For simplicity, suppose $V$ is just a vector space (finite-dimensional, if you like). Let $\omega\in\Lambda^2 V^\vee$ (you start with a symmetric bilinear form, but combining it with the antisymmetric integral pairing of one-form gives an antisymmetric bilinear form). Then there are two forms associated to it: the constant two-form $\omega$ and the one-form $\xi_\omega$ whose value on a tangent vector $Y\in T_XV$ is $\omega(X,Y)$. Here $X\in V$ is regarded as a point of the manifold $V$, and $Y$ is regarded as a (constant) vector field on $V$.

Now let $X,Y\in V$ and regard them as (constant) vector fields on $V$. Then the usual formula for the differential gives \begin{align*} \mathrm d\xi_\omega(X,Y) &= X(\xi_\omega(Y)) - Y(\xi_\omega(X)) - \xi_\omega([X,Y])\\ &= \omega(X,Y) - \omega(Y,X) - 0\\ &= 2\omega(X,Y) \end{align*}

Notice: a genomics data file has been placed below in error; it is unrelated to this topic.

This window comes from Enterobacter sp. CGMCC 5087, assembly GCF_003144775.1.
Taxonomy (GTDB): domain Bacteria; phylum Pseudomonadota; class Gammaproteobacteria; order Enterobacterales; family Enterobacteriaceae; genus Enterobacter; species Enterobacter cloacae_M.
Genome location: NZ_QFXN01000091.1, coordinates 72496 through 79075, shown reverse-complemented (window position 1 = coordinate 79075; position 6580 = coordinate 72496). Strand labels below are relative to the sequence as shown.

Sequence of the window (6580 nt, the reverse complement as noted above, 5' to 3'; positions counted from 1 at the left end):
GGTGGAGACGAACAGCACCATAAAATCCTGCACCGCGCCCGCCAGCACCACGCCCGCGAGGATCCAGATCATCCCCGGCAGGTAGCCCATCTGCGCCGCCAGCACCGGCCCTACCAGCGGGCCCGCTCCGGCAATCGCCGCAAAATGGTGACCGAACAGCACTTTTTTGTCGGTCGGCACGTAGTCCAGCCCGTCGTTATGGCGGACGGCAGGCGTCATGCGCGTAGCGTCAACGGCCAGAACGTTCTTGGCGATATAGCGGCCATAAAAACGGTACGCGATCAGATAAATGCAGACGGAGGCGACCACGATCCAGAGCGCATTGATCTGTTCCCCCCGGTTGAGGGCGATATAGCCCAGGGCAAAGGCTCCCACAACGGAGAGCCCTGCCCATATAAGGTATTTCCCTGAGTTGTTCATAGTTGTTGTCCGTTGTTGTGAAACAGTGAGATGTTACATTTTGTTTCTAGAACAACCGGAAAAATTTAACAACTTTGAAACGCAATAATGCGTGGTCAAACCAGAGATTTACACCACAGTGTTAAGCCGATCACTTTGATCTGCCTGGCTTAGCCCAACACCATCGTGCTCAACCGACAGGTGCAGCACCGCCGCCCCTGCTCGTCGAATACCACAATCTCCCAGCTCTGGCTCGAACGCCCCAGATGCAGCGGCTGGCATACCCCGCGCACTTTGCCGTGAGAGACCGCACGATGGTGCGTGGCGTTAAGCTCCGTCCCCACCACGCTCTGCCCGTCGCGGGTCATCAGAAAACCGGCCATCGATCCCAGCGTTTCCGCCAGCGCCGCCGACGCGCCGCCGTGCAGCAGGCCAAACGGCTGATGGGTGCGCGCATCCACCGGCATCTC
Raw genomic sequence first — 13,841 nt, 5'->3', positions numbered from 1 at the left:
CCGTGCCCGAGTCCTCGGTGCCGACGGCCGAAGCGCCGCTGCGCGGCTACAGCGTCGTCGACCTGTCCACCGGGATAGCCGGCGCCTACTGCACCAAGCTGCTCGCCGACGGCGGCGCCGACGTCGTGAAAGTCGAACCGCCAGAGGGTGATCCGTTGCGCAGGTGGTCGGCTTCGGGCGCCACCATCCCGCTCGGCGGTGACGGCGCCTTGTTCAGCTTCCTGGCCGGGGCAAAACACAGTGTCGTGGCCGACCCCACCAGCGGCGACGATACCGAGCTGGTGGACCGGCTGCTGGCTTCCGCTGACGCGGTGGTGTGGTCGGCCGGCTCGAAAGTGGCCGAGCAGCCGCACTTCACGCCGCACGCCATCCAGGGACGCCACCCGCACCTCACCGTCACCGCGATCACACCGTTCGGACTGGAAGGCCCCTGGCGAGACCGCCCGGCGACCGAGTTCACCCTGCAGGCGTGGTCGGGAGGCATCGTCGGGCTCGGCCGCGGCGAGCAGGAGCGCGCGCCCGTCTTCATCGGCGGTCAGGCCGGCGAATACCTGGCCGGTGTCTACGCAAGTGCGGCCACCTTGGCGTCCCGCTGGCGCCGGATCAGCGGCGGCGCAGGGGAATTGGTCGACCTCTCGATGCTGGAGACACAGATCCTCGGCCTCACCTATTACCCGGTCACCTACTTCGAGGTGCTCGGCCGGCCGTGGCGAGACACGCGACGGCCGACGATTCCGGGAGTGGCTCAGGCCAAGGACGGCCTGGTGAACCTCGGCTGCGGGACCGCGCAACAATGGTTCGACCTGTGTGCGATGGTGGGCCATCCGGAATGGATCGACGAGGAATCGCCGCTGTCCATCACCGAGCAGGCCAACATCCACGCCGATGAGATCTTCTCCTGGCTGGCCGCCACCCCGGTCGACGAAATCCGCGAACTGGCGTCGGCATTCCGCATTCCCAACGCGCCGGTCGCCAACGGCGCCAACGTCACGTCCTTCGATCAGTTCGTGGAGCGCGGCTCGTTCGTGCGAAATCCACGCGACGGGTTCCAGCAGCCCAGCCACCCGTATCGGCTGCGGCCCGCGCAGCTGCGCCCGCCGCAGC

Alternatively, consider the ``Euler'' vector field $E$ whose value at a point $X\in V$ is $X\in T_XV\cong V$. Then by definition, $\xi_\omega = \iota_E\omega$. Since $\omega$ is closed, Cartan's formula gives $\mathrm d\xi_\omega = \mathcal L_E\omega = 2\omega$ since $E$ is the infinitesimal generator of scalar multiplication, so a constant coefficient $k$-form has weight $k$ under it.

More alternatively, suppose we consider some vector space $V$ over a field $K$ of characteristic $2$. Then there is still an exact sequence $(V\otimes V)^{C_2}\to V\otimes V\to (V\otimes V)_{C_2}$ of $GL_K(V)$-modules which essentially plays the role of the deRham complex of $V$, but it no longer splits $GL_K(V)$-equivariantly. This means that any construction which takes a constant coefficient antisymmetric form and produces a primitive for it must divide by $2$ or use an explicit basis (otherwise the formula would still make sense over $K$).